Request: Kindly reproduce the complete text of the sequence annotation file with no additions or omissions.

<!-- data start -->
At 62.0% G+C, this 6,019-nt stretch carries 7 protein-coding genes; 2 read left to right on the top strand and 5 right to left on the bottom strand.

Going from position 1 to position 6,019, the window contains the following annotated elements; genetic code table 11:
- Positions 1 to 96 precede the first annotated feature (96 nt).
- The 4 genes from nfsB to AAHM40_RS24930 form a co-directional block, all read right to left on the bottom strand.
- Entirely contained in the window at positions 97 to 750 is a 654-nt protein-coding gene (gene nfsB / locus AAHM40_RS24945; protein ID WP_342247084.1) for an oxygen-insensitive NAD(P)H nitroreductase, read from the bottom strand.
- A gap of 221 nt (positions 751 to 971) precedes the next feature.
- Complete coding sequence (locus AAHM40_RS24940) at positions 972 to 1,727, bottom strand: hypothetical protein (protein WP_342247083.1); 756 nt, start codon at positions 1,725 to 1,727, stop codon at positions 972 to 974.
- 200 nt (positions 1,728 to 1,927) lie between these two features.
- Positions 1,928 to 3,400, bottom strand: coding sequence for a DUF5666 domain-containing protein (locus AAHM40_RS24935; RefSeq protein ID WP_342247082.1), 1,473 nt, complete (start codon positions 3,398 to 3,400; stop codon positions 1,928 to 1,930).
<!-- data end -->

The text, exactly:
At 62.0% G+C, this 6,019-nt stretch carries 7 protein-coding genes; 2 read left to right on the top strand and 5 right to left on the bottom strand.

Going from position 1 to position 6,019, the window contains the following annotated elements; genetic code table 11:
- Positions 1 to 96 precede the first annotated feature (96 nt).
- The 4 genes from nfsB to AAHM40_RS24930 form a co-directional block, all read right to left on the bottom strand.
- Entirely contained in the window at positions 97 to 750 is a 654-nt protein-coding gene (gene nfsB / locus AAHM40_RS24945; protein ID WP_342247084.1) for an oxygen-insensitive NAD(P)H nitroreductase, read from the bottom strand.
- A gap of 221 nt (positions 751 to 971) precedes the next feature.
- Complete coding sequence (locus AAHM40_RS24940) at positions 972 to 1,727, bottom strand: hypothetical protein (protein WP_342247083.1); 756 nt, start codon at positions 1,725 to 1,727, stop codon at positions 972 to 974.
- 200 nt (positions 1,728 to 1,927) lie between these two features.
- Positions 1,928 to 3,400, bottom strand: coding sequence for a DUF5666 domain-containing protein (locus AAHM40_RS24935; RefSeq protein ID WP_342247082.1), 1,473 nt, complete (start codon positions 3,398 to 3,400; stop codon positions 1,928 to 1,930).